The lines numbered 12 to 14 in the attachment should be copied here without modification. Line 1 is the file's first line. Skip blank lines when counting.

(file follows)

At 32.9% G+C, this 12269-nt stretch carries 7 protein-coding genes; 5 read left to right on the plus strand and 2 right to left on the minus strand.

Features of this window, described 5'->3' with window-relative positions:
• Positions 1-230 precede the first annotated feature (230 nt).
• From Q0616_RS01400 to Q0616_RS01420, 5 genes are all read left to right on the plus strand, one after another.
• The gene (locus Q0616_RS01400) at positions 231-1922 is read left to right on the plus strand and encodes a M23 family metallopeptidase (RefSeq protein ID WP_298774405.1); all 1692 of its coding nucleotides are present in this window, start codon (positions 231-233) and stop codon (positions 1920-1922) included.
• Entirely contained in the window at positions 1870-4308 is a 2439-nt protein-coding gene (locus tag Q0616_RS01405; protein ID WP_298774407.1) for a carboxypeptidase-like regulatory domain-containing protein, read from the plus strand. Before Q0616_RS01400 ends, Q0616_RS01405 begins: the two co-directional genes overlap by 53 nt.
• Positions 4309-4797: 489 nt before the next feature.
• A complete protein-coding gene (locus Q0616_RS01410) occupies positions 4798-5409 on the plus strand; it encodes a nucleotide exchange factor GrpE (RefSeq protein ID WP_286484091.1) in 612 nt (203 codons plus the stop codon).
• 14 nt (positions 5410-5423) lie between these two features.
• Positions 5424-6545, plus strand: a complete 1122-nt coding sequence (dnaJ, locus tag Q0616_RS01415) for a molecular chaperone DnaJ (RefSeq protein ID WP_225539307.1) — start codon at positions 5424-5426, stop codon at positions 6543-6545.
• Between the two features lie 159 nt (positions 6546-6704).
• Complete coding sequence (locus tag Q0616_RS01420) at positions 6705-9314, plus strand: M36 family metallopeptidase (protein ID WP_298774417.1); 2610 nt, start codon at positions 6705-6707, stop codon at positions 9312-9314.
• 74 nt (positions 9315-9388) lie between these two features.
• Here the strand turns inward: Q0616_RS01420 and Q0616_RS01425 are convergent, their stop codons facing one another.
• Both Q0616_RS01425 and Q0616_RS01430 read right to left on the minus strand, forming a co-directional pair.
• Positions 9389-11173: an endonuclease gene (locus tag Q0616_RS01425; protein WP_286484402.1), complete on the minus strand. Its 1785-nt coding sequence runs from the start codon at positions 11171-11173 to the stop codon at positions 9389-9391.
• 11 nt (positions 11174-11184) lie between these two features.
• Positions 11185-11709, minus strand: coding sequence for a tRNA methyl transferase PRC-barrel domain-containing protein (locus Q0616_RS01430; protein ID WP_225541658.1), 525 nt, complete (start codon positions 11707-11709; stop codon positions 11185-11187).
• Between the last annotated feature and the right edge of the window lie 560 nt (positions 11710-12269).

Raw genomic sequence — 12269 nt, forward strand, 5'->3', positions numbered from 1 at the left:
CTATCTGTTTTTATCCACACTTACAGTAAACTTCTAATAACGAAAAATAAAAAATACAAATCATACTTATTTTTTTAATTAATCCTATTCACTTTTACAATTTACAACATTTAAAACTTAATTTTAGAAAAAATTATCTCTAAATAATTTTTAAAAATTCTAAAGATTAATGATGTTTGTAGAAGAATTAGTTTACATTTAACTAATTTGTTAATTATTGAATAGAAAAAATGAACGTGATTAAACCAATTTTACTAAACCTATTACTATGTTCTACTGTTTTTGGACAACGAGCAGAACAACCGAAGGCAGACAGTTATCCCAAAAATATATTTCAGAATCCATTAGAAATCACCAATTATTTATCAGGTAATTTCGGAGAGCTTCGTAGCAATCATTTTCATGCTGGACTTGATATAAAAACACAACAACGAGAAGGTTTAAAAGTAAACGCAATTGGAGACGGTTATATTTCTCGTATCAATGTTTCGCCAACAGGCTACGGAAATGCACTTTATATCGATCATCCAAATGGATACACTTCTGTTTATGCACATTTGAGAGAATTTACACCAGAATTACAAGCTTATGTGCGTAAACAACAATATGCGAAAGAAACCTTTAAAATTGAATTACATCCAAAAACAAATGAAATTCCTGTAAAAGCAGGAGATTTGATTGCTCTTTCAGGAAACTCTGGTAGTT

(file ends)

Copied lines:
• Complete coding sequence (locus tag Q0616_RS01420) at positions 6705-9314, plus strand: M36 family metallopeptidase (protein ID WP_298774417.1); 2610 nt, start codon at positions 6705-6707, stop codon at positions 9312-9314.
• 74 nt (positions 9315-9388) lie between these two features.
• Here the strand turns inward: Q0616_RS01420 and Q0616_RS01425 are convergent, their stop codons facing one another.